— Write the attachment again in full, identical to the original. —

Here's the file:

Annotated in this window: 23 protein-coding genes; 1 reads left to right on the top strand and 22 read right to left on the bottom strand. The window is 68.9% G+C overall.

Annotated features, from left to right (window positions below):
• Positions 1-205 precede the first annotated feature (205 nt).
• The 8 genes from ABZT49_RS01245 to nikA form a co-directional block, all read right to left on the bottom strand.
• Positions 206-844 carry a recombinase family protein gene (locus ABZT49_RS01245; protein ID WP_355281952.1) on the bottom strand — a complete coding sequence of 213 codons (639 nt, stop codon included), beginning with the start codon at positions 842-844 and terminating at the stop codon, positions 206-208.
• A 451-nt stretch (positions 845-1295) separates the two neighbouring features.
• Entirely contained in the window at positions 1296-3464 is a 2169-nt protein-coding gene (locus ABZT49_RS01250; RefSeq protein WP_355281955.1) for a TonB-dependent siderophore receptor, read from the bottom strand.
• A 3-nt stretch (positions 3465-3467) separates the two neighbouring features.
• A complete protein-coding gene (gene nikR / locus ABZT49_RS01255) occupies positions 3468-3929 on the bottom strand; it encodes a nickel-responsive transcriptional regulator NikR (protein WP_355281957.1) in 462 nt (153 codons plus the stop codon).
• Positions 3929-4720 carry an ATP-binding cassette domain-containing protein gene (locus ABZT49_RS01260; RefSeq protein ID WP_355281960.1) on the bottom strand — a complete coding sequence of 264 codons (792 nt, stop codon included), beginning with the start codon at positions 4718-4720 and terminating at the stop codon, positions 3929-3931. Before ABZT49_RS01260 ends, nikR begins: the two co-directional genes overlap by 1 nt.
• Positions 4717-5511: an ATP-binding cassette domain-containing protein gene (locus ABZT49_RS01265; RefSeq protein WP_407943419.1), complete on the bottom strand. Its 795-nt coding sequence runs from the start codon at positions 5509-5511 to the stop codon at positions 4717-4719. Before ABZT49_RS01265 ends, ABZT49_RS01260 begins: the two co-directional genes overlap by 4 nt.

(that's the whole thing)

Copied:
Annotated in this window: 23 protein-coding genes; 1 reads left to right on the top strand and 22 read right to left on the bottom strand. The window is 68.9% G+C overall.

Annotated features, from left to right (window positions below):
• Positions 1-205 precede the first annotated feature (205 nt).
• The 8 genes from ABZT49_RS01245 to nikA form a co-directional block, all read right to left on the bottom strand.
• Positions 206-844 carry a recombinase family protein gene (locus ABZT49_RS01245; protein ID WP_355281952.1) on the bottom strand — a complete coding sequence of 213 codons (639 nt, stop codon included), beginning with the start codon at positions 842-844 and terminating at the stop codon, positions 206-208.
• A 451-nt stretch (positions 845-1295) separates the two neighbouring features.
• Entirely contained in the window at positions 1296-3464 is a 2169-nt protein-coding gene (locus ABZT49_RS01250; RefSeq protein WP_355281955.1) for a TonB-dependent siderophore receptor, read from the bottom strand.
• A 3-nt stretch (positions 3465-3467) separates the two neighbouring features.
• A complete protein-coding gene (gene nikR / locus ABZT49_RS01255) occupies positions 3468-3929 on the bottom strand; it encodes a nickel-responsive transcriptional regulator NikR (protein WP_355281957.1) in 462 nt (153 codons plus the stop codon).
• Positions 3929-4720 carry an ATP-binding cassette domain-containing protein gene (locus ABZT49_RS01260; RefSeq protein ID WP_355281960.1) on the bottom strand — a complete coding sequence of 264 codons (792 nt, stop codon included), beginning with the start codon at positions 4718-4720 and terminating at the stop codon, positions 3929-3931. Before ABZT49_RS01260 ends, nikR begins: the two co-directional genes overlap by 1 nt.
• Positions 4717-5511: an ATP-binding cassette domain-containing protein gene (locus ABZT49_RS01265; RefSeq protein WP_407943419.1), complete on the bottom strand. Its 795-nt coding sequence runs from the start codon at positions 5509-5511 to the stop codon at positions 4717-4719. Before ABZT49_RS01265 ends, ABZT49_RS01260 begins: the two co-directional genes overlap by 4 nt.